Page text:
Getty Images

CMS Funds 200 Medical Residency Slots with Health Equity in Mind

CMS’ latest action prioritizes health equity by awarding additional medical residency slots, increasing care access in underserved communities.

The Centers for Medicare & Medicaid Services (CMS) has awarded the first 200 of 1,000 medical residency slots to preserve care access in underserved communities, reflecting a commitment to advance health equity.

This funding is a part of a government-wide effort to increase the number of Medicare-supported graduate medical education (GME) positions sparked by an unprecedented healthcare staffing shortage.

Under the fiscal year (FY) 2022 Medicare Hospital Inpatient Prospective Payment System rule, CMS will provide 1,000 physician residency slots to qualifying hospitals, phasing out 200 residency slots over five years. 

CMS stated that approximately three-quarters of the new positions would be held for primary care and mental health specialties such as obstetrics, gynecology, and psychiatry.

“These graduate medical education residency slot awards will help address access to care challenges and workforce shortages in the highest need areas,” CMS Administrator Chiquita Brooks-LaSure said in the announcement. “The majority of the positions are for primary care and mental health specialists, who are the foundation of our health care system.”

Hospitals with training programs in geographic areas showing the greatest need for additional providers, particularly places that are Health Professional Shortage Areas (HPSAs), will be prioritized throughout this program.

This initial round of Medicare-funded residency positions awarded was provided to 100 teaching hospitals across 30 states, the District of Columbia, and Puerto Rico, effective July 1, 2023.

“Prioritizing these awards to areas that need the most support will bolster the workforce while also arming new providers with a unique understanding of the specific needs of these communities,” said Dr. Meena Seshamani, Deputy Administrator and Director for CMS’ Center for Medicare. “This is critical in advancing our goals of providing high-quality care to all people.”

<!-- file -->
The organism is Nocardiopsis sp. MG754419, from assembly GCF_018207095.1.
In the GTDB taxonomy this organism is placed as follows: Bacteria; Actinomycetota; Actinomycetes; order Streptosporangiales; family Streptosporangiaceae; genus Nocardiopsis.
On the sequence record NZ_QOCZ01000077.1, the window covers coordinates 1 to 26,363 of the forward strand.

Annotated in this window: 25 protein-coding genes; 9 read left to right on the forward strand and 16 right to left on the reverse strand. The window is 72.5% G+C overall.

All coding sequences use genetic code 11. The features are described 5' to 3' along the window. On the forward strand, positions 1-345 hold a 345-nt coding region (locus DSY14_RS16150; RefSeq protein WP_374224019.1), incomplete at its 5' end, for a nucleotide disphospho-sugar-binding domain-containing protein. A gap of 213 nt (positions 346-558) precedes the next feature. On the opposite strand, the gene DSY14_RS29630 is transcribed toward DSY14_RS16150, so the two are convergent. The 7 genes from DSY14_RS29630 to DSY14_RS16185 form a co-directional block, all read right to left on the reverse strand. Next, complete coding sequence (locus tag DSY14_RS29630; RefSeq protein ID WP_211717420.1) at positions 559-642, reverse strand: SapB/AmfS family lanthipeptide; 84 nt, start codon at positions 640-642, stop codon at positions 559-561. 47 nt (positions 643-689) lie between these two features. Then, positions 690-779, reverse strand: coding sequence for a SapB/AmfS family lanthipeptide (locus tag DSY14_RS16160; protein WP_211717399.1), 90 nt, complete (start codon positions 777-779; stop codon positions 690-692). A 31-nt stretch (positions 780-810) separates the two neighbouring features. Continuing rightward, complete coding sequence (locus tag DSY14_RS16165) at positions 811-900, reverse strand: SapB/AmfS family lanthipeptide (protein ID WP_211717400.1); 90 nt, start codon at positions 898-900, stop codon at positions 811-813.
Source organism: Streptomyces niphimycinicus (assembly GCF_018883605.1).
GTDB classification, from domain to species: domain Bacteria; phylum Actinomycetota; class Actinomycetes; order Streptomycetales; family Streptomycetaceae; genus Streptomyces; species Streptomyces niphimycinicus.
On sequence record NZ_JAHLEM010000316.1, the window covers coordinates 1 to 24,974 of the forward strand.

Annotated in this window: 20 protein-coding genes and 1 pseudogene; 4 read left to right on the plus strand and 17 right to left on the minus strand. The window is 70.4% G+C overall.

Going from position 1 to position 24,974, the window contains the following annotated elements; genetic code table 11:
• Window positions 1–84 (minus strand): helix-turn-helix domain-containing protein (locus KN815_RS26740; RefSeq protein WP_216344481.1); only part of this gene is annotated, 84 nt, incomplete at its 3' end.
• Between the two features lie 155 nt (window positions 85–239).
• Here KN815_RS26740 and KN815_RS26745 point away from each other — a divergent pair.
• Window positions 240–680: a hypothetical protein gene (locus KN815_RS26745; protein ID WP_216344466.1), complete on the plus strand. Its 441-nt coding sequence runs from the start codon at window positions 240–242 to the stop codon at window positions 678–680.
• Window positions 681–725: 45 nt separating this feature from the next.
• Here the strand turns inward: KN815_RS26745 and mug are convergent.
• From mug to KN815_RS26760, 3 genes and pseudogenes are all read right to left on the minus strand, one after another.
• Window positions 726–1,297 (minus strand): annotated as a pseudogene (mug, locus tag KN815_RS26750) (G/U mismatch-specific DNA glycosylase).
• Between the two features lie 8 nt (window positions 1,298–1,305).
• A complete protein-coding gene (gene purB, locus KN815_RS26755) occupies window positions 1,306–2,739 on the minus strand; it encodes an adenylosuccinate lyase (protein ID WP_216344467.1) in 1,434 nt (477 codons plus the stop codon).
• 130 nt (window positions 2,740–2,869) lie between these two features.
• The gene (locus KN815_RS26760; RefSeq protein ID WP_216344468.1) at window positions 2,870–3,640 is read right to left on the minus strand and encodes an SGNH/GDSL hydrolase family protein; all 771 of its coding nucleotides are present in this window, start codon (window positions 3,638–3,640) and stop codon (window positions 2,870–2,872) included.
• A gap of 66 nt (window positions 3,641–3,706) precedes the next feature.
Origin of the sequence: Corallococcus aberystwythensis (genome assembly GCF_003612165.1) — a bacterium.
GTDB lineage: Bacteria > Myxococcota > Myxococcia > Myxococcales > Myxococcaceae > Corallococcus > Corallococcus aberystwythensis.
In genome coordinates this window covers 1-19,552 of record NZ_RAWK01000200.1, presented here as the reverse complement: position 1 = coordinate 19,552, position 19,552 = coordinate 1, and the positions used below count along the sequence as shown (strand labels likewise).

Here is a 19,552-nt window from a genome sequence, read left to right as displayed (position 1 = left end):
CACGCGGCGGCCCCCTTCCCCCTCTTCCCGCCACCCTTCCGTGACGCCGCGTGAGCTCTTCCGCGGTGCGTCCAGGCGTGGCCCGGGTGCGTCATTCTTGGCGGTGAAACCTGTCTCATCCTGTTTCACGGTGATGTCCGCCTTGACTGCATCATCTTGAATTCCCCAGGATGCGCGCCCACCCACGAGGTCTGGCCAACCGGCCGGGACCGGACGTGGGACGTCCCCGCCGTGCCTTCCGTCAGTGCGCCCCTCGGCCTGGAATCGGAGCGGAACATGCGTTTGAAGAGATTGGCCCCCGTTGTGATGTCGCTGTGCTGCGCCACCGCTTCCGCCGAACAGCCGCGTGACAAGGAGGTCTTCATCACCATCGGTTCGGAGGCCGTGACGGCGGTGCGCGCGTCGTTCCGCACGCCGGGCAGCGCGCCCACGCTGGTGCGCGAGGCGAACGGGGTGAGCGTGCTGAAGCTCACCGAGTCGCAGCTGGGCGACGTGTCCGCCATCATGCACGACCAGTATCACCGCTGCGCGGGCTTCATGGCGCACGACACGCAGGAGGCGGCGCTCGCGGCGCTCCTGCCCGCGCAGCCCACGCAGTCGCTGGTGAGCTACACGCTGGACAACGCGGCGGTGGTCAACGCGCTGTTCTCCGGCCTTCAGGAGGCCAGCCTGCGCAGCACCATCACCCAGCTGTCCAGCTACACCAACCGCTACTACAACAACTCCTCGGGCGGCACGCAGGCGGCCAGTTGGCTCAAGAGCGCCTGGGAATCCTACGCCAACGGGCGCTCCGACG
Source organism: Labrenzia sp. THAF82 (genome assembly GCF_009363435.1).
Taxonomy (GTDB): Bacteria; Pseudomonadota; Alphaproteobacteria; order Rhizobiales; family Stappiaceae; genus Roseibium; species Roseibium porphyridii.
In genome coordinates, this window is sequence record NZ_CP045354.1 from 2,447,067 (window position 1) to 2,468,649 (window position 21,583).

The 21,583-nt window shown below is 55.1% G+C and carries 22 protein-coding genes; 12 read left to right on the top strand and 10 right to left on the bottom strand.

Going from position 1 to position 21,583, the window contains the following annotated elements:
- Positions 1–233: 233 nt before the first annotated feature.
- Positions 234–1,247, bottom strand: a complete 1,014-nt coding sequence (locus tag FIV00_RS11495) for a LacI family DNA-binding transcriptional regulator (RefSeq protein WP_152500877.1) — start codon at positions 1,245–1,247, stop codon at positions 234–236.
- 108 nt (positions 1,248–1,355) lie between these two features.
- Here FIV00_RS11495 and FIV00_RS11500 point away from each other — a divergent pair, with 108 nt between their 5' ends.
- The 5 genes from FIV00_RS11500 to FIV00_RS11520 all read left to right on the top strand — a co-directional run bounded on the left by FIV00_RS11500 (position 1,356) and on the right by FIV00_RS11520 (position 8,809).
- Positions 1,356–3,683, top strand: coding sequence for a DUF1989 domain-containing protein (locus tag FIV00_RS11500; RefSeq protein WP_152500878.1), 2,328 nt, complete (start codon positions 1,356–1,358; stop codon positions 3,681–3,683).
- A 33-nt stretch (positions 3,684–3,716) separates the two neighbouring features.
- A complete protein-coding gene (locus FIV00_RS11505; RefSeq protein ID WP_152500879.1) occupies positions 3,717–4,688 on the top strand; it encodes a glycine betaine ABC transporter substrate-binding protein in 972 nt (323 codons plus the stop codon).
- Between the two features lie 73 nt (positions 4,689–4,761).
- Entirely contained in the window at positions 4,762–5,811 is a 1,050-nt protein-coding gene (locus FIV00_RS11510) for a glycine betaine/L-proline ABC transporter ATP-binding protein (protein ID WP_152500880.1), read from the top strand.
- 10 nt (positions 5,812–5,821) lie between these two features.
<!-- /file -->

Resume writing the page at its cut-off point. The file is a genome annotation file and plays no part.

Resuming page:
Staffing shortages have become the most prominent issue recently for the healthcare industry, with an April 2022 Health Affairs article noting the nursing sector lost about 100,000 workers in 2021. That amounts to a 40 percent year-over-year drop in staffing levels.  

The growing shortage of healthcare workers has become a threat to patient care access. A separate 2022 survey found that more than half of patients face healthcare access snags because of a staffing shortage.

Patients are worried they won’t be able to access the right kind of care with the right kind of qualified provider. Patients are looking at healthcare organizations to hire more staff to create more confidence in clinical quality and patient safety. 

Mirroring this, a separate survey found that healthcare experts have acknowledged that addressing staffing shortages is essential to expanding patient access to care, with many stating that recruitment and retention are their top priorities.

“The US healthcare system is in a state of peril. Staffing shortages exacerbated by the pandemic are the tip of the spear, causing access concerns when access to care is now more critical than ever,” said Stephanie Kovalick, chief strategy officer at Sage Growth Partners.

“With patients being boarded in the ED for days before being admitted and primary care appointment wait times as long as six months, the decline in the health of Americans will only worsen.”

Next Steps

Dig Deeper on Patient data access

xtelligent Health IT and EHR